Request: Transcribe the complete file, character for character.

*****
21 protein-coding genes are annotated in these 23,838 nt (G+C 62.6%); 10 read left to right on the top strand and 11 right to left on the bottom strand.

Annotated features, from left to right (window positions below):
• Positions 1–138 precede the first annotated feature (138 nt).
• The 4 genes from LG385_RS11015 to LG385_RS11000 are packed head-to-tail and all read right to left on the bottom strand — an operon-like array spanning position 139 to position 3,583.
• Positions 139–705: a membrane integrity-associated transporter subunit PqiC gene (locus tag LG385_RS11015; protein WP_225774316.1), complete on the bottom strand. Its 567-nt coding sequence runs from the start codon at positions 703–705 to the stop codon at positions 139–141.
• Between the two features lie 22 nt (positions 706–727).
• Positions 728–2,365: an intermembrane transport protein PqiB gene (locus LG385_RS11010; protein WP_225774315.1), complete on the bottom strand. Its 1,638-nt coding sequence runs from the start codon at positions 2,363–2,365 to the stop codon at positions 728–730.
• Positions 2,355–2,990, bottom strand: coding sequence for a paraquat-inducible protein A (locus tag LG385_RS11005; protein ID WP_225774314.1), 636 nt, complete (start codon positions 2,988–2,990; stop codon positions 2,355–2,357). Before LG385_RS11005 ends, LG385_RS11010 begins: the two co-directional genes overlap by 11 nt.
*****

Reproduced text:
21 protein-coding genes are annotated in these 23,838 nt (G+C 62.6%); 10 read left to right on the top strand and 11 right to left on the bottom strand.

Annotated features, from left to right (window positions below):
• Positions 1–138 precede the first annotated feature (138 nt).
• The 4 genes from LG385_RS11015 to LG385_RS11000 are packed head-to-tail and all read right to left on the bottom strand — an operon-like array spanning position 139 to position 3,583.
• Positions 139–705: a membrane integrity-associated transporter subunit PqiC gene (locus tag LG385_RS11015; protein WP_225774316.1), complete on the bottom strand. Its 567-nt coding sequence runs from the start codon at positions 703–705 to the stop codon at positions 139–141.
• Between the two features lie 22 nt (positions 706–727).
• Positions 728–2,365: an intermembrane transport protein PqiB gene (locus LG385_RS11010; protein WP_225774315.1), complete on the bottom strand. Its 1,638-nt coding sequence runs from the start codon at positions 2,363–2,365 to the stop codon at positions 728–730.
• Positions 2,355–2,990, bottom strand: coding sequence for a paraquat-inducible protein A (locus tag LG385_RS11005; protein ID WP_225774314.1), 636 nt, complete (start codon positions 2,988–2,990; stop codon positions 2,355–2,357). Before LG385_RS11005 ends, LG385_RS11010 begins: the two co-directional genes overlap by 11 nt.